February 7, 2015  |  The Experience, Kirsten Forrester '17

One of the great things about college — besides the interesting classes, independence, etc. — is the time off. It's the epitome of the "work hard, play hard" saying. After short periods of intensive study, there are so many ways to spend our month off in winter and three months off in the summer, from internships to traveling. For me, I received the good news that I was accepted into Connecticut College’s Toor Cummings Center for International Studies and the Liberal Arts, or CISLA. The goal of this center is to internationalize one’s major. Mine being history, my research proposal involves studying art that was produced under the strict censorship policies of Franco’s dictatorship in Spain, exploring topics such as propaganda as art and “cultural wastelands.” So next year, I will be studying and interning abroad in Spain. This means, however, that I have to get my Spanish in gear. My favorite part of the program is its emphasis on language learning, which inspired my recent trip to Guatemala.

Not having spoken Spanish in about a year, it's safe to say my language skills were pretty rusty. So for winter break, I headed off to Don Pedro de Alvarado language school in Antigua, Guatemala. Trying to play catch up, I studied for six hours a day with two different tutors. Contrary to what you might think, the time flew by, especially since the emphasis of my one-on-one tutoring was conversational skills. Every day, I simply spoke with my teachers about my life, their lives, and everything else in between. By the end, I can safely say they became more than just my teachers, they became my friends. They would take me around the city and show me cool art galleries, restaurants and church ruins. My afternoon teacher, Lidia, and I even took a day trip to El Lago de Atitlan. A three-hour trip on Guatemala’s famous “chicken buses,” the day was certainly an experience, from riding on a boat across a beautiful lake to having the man who was sitting next to me on the bus try to baptize me.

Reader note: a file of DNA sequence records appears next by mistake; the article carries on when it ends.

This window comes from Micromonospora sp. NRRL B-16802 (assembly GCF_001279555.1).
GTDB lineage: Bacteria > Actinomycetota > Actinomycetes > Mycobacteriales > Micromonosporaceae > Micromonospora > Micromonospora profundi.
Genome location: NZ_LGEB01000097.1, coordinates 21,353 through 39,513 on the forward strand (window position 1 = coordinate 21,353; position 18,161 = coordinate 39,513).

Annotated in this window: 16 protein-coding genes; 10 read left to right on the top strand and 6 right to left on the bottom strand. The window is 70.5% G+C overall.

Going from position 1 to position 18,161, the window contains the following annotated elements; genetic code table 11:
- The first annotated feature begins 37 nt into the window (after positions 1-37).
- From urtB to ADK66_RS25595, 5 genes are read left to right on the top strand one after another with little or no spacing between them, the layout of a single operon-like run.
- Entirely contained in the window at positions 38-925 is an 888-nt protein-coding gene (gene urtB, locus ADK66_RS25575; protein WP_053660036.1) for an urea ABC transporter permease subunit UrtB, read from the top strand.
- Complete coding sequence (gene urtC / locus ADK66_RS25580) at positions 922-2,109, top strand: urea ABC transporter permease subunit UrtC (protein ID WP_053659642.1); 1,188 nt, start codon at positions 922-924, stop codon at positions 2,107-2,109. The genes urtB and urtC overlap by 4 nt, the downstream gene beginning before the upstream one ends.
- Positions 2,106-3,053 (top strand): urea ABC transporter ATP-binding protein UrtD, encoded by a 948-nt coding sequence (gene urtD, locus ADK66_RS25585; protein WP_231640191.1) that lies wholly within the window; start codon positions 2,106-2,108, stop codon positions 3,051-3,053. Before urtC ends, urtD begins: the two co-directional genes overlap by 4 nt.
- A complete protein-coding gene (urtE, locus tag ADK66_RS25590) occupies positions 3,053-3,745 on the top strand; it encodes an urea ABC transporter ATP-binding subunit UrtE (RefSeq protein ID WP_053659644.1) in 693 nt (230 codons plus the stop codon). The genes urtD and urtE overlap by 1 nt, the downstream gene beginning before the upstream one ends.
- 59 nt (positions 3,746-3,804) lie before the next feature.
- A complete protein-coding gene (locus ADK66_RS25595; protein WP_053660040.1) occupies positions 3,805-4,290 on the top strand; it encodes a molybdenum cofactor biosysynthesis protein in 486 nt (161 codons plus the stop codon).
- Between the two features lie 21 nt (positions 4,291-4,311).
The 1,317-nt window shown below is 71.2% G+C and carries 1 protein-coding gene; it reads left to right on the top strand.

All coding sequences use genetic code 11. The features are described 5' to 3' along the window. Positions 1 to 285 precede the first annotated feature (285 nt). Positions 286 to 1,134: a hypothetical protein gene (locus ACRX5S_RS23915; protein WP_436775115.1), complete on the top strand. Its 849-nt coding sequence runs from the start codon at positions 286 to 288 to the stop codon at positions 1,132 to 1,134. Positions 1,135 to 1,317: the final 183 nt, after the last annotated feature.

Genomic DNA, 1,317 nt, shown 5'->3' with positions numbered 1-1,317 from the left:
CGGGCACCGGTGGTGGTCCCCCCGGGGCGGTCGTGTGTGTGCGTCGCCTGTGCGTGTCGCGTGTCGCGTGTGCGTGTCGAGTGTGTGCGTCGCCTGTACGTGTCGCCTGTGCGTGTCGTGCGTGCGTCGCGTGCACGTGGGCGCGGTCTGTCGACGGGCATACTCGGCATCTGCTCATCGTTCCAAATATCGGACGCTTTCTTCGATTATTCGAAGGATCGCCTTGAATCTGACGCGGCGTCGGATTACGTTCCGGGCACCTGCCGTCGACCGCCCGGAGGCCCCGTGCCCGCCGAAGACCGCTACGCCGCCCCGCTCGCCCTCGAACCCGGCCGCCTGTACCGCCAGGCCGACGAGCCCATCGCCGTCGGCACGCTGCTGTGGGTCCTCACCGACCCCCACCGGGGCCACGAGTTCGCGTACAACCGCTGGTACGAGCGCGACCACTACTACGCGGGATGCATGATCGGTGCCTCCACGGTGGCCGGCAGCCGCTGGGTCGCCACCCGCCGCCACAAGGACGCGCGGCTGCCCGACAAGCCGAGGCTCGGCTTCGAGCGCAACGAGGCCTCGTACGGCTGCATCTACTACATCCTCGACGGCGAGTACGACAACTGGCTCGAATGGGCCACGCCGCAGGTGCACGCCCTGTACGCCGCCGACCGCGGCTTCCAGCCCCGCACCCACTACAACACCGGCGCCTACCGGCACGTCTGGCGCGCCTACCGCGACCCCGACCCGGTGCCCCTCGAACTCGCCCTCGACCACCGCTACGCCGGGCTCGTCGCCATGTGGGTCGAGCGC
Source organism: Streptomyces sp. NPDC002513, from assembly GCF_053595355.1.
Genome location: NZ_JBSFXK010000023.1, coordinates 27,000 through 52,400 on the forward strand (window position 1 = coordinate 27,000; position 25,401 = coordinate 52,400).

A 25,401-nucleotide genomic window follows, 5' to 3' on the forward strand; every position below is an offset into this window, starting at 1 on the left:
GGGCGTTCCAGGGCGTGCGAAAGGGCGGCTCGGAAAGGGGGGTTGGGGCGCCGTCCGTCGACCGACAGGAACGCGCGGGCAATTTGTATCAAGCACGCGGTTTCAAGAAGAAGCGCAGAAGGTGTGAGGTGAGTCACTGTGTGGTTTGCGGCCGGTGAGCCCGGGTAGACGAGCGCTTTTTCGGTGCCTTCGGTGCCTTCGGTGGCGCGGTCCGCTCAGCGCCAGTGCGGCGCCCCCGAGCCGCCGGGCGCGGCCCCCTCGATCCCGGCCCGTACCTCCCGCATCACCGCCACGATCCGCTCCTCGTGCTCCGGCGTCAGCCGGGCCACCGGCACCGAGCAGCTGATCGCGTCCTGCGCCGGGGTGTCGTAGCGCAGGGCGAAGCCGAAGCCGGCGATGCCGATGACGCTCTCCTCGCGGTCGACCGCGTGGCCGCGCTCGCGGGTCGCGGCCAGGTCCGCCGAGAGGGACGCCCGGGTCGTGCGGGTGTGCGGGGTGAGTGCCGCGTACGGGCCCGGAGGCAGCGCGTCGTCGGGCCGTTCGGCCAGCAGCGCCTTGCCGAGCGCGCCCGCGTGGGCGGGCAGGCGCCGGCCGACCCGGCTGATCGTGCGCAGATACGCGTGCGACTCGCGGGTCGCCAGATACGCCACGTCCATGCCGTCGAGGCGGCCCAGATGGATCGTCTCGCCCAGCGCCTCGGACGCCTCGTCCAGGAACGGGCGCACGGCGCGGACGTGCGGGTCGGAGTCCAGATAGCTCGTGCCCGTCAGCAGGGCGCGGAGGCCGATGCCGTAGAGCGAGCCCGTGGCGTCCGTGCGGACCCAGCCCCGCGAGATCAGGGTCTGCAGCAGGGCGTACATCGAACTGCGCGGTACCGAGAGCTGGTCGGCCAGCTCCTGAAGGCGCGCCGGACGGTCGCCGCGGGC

Spanish students pose at the top of an active volcano

During my time in Antigua, I was staying with la familia Darce Pineda, my host family. I was one of five students staying with the family. The atmosphere was so warm that all of us were truly welcomed into the family — from attending their 3-year-old son Renecito’s birthday party to supporting them at their gigs (they are a family of musicians). The picture at the top left of this post is the view from their house’s terrace. In the background, el Volcan de Fuego (the volcano of fire) is erupting. Not to worry — it wasn’t a major eruption, but it is highly active and spurts smoke and ash on a daily basis. Pretty cool, huh? The second photo is of me and some fellow students at the top of Pecaya, another nearby active volcano we climbed one Saturday. While Pecaya is also not majorly active, we did get to roast marshmallows over lava. Yes, I know it sounds a little far-fetched, but really it did happen. It was also probably the best smore ever. While the lava has cooled and hardened, there are cracks that run though it, exposing hot coals exactly the same as what we would see in a dying fire, making for the perfect place to roast a marshmallow. 

If I were to ever give advice to a college student, it would be to take advantage of all the time off. It gives us a freedom to study, travel and explore in a way that a full-time job does not. I got to connect my studies at school with an incredible culture opportunity. My Spanish improved greatly, I can happily say I feel more prepared for CISLA, and I got to have some cool adventures along the way. 

 

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History as I see it

December 19, 2014  |  The Experience, Calli Reynolds '17

What is your history? Tell us your story.
 
I have never been particularly excited for the end of a semester, nor have I looked forward to finals — big exams that bring together all that you've learned aren't very enjoyable.
 
What if that exam was in the form of a paper? And what if that paper gave you the freedom to explore something new? In my history class, I have been given an amazing opportunity to choose: I could elaborate on some of the themes discussed in class or I could find something new in the vast array of human history and write about that. How often does a student get the freedom to find something they are passionate about in a field of study and write about it?  
 
My choice has been exciting. In the context of Big History, the course I am taking, I will be researching the influence of African nations, empires and ideals in what has become a Eurocentric world. Simply, I get to take a closer look at how human history has developed from the perspective of those whose history isn't told. From the moment I told my professor, Fred Paxton, about my idea, he has been extraordinarily supportive of my process and progress. As I share my findings and discuss my plan, he shares potential resources and helps me keep the paper grounded, connected to a few central themes.